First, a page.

Profile version 02
Assessment version 02
Assessment version 01
People appreciated community comparisons that helped validate their menopause experiences
Ability to scan
There was a strong preference for scannable data and content among all our users.
Sense of control
People were excited by the sense of control provided by data tracking
Creating Vera’s branding
In shaping Vera's brand identity, my primary focus was to align it with three key communication objectives: confidence, friendliness, and supportiveness. The journey through menopause can often be an unsettling experience, as it can feel like one's body is undergoing profound changes beyond their control. To address this, I meticulously infused these communication goals into both the voice and visual aesthetics of our mobile app. As a team, we strived to provide menopausal individuals with a source of assurance, companionship, and inclusive support during this phase of life.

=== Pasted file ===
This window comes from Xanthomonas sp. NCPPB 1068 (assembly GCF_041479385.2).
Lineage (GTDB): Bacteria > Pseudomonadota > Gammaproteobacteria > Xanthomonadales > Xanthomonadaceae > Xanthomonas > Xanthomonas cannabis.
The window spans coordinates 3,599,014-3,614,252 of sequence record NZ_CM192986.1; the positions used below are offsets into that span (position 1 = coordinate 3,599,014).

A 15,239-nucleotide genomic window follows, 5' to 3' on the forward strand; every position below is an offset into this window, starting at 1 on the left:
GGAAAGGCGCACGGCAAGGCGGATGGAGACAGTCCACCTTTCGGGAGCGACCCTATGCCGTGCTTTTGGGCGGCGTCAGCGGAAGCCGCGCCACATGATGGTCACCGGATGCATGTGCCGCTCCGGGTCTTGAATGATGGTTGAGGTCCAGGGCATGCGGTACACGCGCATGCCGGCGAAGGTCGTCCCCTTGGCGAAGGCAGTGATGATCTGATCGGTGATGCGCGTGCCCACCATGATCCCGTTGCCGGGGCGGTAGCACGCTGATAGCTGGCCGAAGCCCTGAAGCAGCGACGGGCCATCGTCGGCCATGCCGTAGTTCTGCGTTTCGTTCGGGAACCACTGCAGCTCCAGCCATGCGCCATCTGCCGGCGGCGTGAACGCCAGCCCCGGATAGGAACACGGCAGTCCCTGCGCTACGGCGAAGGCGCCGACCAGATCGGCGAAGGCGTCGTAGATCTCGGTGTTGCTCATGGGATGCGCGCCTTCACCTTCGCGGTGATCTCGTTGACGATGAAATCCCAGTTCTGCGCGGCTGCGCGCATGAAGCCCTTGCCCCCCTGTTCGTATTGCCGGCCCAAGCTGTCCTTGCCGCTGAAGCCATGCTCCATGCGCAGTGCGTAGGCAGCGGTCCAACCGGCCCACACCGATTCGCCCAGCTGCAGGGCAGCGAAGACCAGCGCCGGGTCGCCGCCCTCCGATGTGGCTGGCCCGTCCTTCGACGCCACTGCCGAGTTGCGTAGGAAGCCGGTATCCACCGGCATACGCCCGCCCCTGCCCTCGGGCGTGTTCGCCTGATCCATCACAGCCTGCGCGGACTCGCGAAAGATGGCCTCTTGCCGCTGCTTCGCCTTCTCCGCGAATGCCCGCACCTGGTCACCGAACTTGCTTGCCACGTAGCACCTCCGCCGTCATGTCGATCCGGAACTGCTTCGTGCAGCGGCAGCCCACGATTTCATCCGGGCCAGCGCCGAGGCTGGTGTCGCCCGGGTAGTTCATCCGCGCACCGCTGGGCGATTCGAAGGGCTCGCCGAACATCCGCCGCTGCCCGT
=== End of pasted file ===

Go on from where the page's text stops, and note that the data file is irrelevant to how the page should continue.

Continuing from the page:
Introducing Vera's features
Track signals or triggers
Track menopausal signals and other metrics to manage your biological changes and externalize what is happening to you.
Reflect through data visualizations
Explore data visualizations to review, compare, and predict your menopause timeline.
Engage with personalized content
Discover tips, articles, or facts that are relevant to your menopause experience through a personalized news feed.
Go beyond signals with assessments
Complete short questionnaires to capture your lifestyle and go beyond what can be tracked day-to-day.
Designing for menopause has taught me the importance of designing for intimate spaces with inclusivity in mind. It's crucial to ensure that the language we use is clear and neutral to avoid unintentionally excluding people. Additionally, visual language should reflect the diversity of ethnicities, ages, abilities, and more.
To learn more about my thoughts and key takeaways on designing for menopause with an inclusive approach, please visit my Design Voices piece.